Schwitters was an outspoken artist, and his influence was prominent throughout the twentieth and twenty-first centuries. But it was not until a little after his death in 1948 that the next flagstone could be said to have been installed. Dada, Surrealism and Abstract Expressionism would occupy artists and culture from the war years until the mid-1950s, and each art historical genre would heavily incorporate collage into its practices without taking up installation per se. However, in 1942 Andre Breton organized a retrospective exhibition of Surrealist art titled First Papers of Surrealism. For a vernissage, Marcel Duchamp created a temporary installation—or rather an intervention—called the Mile of String, in which the artist organized a tangled web of string connecting all the art and objects in the room, making it difficult for the guests to walk through the space and see the paintings on display. Despite such an obvious fusion of objects, space, art and life, it wasn't until the days of Pop Art when a new set of artists would pick up Duchamp's guideline again and lay the next stepping stone in the path heading toward the widespread applications of installation art.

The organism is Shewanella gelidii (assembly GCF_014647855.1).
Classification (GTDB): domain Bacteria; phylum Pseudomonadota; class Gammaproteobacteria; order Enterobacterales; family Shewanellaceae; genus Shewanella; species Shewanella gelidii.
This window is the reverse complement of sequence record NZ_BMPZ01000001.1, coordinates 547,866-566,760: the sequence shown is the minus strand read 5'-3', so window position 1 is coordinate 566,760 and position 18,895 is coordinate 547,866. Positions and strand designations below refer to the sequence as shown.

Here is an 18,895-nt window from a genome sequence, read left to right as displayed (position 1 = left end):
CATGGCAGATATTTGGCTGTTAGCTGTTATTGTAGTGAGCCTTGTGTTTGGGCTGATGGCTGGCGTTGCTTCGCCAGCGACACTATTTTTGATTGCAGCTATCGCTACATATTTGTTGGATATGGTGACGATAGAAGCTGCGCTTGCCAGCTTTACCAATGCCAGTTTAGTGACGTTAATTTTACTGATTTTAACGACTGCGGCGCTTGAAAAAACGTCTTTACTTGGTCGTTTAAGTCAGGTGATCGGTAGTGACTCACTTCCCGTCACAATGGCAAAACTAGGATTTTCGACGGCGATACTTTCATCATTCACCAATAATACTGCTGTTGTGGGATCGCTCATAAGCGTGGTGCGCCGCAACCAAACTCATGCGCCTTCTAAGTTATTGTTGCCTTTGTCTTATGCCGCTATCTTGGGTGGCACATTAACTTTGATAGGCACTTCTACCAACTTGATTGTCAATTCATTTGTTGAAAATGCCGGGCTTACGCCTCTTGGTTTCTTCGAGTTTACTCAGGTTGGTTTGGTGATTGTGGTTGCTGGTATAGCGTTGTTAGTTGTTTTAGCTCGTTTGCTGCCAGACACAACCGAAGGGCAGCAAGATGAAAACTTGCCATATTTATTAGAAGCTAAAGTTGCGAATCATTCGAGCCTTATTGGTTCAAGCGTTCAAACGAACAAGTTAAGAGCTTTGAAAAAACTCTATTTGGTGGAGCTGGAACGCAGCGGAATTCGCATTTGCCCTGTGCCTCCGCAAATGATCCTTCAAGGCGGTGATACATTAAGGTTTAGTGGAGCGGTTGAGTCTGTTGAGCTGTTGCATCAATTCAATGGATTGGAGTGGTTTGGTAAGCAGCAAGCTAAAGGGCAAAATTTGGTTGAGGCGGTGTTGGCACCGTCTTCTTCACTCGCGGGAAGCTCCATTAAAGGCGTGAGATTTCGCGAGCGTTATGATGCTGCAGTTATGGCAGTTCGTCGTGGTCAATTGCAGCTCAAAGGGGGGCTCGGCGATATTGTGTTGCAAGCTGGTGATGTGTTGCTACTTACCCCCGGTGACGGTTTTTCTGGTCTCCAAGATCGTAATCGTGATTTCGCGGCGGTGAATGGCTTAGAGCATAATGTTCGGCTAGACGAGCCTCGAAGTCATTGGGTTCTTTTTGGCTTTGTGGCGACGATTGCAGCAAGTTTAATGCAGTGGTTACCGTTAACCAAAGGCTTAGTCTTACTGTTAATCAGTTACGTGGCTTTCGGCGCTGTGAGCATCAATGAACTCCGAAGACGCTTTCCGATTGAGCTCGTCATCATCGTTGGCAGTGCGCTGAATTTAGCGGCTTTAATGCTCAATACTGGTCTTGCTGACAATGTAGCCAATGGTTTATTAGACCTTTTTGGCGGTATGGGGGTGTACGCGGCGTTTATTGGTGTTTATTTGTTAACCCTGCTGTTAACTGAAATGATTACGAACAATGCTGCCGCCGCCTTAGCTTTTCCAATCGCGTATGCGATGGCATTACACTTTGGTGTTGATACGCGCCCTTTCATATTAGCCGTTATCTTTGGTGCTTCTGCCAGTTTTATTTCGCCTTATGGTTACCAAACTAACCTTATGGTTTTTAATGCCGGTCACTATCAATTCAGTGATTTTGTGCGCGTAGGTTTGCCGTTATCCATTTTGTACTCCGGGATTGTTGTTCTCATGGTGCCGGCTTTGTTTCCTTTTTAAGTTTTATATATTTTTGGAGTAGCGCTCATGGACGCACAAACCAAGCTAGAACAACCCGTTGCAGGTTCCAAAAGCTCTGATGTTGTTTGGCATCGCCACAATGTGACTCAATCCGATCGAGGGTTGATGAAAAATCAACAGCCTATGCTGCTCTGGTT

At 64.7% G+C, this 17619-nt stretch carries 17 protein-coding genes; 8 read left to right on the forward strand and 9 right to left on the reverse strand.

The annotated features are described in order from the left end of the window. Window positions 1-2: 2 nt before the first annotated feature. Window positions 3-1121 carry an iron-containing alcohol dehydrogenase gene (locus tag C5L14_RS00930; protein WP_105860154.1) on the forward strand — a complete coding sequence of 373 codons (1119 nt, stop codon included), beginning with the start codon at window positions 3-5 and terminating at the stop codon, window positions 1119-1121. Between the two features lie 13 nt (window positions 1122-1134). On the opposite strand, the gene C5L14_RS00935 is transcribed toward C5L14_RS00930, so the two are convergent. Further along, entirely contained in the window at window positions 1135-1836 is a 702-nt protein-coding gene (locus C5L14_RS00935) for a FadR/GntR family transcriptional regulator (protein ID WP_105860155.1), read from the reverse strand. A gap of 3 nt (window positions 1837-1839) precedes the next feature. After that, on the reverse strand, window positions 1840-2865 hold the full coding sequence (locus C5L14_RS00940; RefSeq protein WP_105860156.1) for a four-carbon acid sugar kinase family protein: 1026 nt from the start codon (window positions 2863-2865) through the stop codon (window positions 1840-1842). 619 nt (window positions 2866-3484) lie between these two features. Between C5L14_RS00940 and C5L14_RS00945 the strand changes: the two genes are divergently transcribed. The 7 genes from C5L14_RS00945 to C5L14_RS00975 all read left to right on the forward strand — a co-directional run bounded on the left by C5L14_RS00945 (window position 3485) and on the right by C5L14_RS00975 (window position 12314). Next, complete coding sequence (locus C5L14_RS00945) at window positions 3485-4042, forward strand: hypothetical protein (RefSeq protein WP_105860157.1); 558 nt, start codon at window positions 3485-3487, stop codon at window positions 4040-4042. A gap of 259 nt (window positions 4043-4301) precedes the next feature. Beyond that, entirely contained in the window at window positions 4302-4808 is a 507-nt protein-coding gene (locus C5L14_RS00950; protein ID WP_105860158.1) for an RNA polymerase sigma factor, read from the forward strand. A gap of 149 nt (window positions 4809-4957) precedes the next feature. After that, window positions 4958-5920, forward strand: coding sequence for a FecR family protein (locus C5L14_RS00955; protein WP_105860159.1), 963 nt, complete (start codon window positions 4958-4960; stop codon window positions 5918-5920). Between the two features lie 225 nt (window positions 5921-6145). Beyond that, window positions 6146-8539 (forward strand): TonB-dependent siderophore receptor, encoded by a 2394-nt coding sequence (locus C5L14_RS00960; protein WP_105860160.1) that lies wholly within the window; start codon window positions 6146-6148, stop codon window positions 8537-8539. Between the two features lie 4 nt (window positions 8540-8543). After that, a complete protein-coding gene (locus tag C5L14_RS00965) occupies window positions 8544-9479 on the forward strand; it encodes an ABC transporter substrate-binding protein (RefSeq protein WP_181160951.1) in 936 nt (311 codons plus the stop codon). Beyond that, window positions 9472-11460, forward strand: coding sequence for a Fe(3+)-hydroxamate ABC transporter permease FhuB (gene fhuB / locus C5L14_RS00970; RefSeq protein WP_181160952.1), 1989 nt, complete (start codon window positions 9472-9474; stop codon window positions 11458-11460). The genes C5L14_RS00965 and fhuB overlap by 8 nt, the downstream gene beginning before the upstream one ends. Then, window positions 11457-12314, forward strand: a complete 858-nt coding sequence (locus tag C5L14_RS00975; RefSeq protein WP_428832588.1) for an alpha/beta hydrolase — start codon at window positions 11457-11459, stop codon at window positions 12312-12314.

As a movement, Pop Art—which was named for a visual cue in a collage by Richard Hamilton, entitled Just What Is It that Makes Today's Homes So Different, So Appealing? (1956)—was the perfect art-historical movement to promote the last of the four stepping stones needed for collage to give way to installation art practices. Even in its name, the idea to incorporate household materials in the work of art was implicit. Not surprisingly, Pop Art was an art that widely spread the concept of importing pieces of the world into its art objects. While many Pop artists can be cited for including objects in their work, including such seminal artists as Jasper Johns, James Rosenquist, and Edward and Nancy Reddin Keinholz, it was Robert Rauschenberg whose blatant use of everyday things would capture the art world's interest in the incorporation of everyday things into the works of high art. Rauschenberg's early Combine Paintings (1954-1962),or Combines, are the capstone that put collage only a step away from installation art.